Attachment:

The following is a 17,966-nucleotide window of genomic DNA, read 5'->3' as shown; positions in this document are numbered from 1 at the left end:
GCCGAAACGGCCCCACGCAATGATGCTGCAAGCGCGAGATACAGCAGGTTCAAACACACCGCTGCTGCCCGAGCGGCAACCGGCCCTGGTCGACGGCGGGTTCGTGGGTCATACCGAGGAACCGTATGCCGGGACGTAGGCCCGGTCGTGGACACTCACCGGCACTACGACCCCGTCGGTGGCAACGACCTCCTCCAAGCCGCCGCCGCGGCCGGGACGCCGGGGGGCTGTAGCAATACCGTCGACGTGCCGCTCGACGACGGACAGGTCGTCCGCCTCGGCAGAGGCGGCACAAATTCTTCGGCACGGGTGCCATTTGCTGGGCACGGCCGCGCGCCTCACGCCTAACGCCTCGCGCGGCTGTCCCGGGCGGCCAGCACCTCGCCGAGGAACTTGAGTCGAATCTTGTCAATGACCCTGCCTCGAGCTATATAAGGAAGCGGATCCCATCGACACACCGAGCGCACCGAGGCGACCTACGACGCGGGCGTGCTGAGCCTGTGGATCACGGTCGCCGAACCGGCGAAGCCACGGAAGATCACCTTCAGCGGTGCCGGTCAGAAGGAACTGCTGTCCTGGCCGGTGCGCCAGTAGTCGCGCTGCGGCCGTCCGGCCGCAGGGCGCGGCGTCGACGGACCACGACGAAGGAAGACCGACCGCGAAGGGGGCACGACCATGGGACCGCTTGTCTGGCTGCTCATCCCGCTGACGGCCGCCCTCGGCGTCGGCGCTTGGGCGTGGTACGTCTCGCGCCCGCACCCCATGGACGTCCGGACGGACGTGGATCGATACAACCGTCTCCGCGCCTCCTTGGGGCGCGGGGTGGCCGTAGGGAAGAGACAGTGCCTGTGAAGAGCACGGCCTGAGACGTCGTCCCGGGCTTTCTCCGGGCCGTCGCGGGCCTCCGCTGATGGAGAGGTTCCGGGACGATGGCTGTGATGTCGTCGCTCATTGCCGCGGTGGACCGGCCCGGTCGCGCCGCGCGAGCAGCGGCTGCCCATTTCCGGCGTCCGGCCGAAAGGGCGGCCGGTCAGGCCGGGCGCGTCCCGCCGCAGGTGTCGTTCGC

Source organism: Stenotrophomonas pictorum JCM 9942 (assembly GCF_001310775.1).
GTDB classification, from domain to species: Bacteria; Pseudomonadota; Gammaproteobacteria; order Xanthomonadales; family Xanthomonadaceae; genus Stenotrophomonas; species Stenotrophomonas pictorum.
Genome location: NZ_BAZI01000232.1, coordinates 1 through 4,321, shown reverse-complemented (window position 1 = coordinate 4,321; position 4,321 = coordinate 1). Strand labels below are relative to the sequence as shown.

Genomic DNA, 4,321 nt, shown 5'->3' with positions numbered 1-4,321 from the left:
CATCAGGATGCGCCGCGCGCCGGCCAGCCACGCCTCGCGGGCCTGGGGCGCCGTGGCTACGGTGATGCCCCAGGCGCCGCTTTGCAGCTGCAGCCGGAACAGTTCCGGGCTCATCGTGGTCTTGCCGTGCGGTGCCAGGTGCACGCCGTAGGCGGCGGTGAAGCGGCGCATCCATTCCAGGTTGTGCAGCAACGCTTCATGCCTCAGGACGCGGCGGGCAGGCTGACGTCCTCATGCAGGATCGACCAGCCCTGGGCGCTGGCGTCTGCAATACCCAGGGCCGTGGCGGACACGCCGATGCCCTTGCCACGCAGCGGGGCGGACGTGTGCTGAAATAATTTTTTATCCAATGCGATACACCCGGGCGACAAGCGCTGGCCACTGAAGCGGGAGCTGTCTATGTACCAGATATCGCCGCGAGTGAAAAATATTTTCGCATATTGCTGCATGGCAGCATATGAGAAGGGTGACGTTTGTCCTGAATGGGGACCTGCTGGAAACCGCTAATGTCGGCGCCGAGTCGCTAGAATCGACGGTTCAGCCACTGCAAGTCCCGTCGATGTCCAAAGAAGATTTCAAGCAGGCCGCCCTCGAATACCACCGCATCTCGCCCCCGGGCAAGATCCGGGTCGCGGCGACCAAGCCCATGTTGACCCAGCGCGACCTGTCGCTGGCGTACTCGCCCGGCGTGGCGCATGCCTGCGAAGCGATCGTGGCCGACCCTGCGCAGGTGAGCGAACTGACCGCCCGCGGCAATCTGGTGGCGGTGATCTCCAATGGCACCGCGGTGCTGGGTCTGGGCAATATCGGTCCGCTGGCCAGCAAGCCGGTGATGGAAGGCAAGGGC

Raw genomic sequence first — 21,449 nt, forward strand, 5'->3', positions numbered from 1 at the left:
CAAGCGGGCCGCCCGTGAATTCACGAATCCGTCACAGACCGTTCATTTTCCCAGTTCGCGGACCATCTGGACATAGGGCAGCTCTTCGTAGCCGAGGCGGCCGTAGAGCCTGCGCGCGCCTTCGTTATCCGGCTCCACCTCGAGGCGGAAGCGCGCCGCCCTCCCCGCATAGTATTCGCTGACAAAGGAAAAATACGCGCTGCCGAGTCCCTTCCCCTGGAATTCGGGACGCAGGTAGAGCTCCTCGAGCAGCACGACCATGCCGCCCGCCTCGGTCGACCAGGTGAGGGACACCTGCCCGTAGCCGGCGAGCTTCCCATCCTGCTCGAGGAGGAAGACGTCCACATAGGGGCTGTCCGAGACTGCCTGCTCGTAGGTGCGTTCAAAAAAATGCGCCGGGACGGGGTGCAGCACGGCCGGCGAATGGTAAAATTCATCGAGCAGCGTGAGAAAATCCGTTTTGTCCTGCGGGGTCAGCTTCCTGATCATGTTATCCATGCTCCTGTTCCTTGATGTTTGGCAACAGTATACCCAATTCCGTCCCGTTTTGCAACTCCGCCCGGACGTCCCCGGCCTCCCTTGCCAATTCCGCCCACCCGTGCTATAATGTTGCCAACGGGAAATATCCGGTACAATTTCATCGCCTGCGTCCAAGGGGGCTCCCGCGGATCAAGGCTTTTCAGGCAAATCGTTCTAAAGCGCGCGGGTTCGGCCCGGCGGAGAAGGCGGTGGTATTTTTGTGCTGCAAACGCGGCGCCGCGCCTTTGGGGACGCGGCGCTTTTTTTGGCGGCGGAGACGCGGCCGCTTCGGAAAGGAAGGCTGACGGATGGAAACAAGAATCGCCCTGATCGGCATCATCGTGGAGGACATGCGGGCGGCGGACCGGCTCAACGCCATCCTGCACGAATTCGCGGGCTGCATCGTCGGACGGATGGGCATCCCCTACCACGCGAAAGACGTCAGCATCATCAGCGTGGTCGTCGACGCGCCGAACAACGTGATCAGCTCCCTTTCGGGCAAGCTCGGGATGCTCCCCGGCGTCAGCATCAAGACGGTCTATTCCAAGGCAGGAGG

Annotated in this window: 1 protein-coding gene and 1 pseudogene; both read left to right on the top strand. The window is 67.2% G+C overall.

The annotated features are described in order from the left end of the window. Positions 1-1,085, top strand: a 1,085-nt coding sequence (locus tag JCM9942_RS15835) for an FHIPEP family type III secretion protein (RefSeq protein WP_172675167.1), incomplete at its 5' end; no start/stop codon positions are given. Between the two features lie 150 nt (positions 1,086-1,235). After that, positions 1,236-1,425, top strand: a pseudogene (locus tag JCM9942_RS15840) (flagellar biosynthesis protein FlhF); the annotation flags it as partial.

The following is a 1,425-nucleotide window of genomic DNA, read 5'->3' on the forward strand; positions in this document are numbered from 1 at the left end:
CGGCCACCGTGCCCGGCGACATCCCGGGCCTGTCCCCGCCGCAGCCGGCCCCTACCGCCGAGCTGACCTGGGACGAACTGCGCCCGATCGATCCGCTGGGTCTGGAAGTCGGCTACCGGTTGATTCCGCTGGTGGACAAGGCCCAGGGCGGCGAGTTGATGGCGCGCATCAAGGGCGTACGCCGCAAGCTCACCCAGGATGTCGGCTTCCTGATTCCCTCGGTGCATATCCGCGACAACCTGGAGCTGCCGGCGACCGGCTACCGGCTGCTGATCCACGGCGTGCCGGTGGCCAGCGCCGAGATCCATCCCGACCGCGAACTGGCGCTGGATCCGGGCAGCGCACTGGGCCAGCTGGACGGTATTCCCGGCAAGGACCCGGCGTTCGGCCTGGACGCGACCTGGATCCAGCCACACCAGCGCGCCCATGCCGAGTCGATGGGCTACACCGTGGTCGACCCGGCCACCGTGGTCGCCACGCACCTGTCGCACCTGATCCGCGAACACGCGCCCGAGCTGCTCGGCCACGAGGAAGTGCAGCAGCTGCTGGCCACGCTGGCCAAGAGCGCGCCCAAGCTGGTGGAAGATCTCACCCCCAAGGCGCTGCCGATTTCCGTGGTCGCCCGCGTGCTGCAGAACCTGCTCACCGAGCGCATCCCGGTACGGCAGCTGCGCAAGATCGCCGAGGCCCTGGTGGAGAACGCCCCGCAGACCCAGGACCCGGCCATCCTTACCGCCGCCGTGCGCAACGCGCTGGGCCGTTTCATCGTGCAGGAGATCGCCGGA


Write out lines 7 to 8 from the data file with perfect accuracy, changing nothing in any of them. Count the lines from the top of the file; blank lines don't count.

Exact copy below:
CATCAGGATGCGCCGCGCGCCGGCCAGCCACGCCTCGCGGGCCTGGGGCGCCGTGGCTACGGTGATGCCCCAGGCGCCGCTTTGCAGCTGCAGCCGGAACAGTTCCGGGCTCATCGTGGTCTTGCCGTGCGGTGCCAGGTGCACGCCGTAGGCGGCGGTGAAGCGGCGCATCCATTCCAGGTTGTGCAGCAACGCTTCATGCCTCAGGACGCGGCGGGCAGGCTGACGTCCTCATGCAGGATCGACCAGCCCTGGGCGCTGGCGTCTGCAATACCCAGGGCCGTGGCGGACACGCCGATGCCCTTGCCACGCAGCGGGGCGGACGTGTGCTGAAATAATTTTTTATCCAATGCGATACACCCGGGCGACAAGCGCTGGCCACTGAAGCGGGAGCTGTCTATGTACCAGATATCGCCGCGAGTGAAAAATATTTTCGCATATTGCTGCATGGCAGCATATGAGAAGGGTGACGTTTGTCCTGAATGGGGACCTGCTGGAAACCGCTAATGTCGGCGCCGAGTCGCTAGAATCGACGGTTCAGCCACTGCAAGTCCCGTCGATGTCCAAAGAAGATTTCAAGCAGGCCGCCCTCGAATACCACCGCATCTCGCCCCCGGGCAAGATCCGGGTCGCGGCGACCAAGCCCATGTTGACCCAGCGCGACCTGTCGCTGGCGTACTCGCCCGGCGTGGCGCATGCCTGCGAAGCGATCGTGGCCGACCCTGCGCAGGTGAGCGAACTGACCGCCCGCGGCAATCTGGTGGCGGTGATCTCCAATGGCACCGCGGTGCTGGGTCTGGGCAATATCGGTCCGCTGGCCAGCAAGCCGGTGATGGAAGGCAAGGGC

Raw genomic sequence first — 21,449 nt, forward strand, 5'->3', positions numbered from 1 at the left: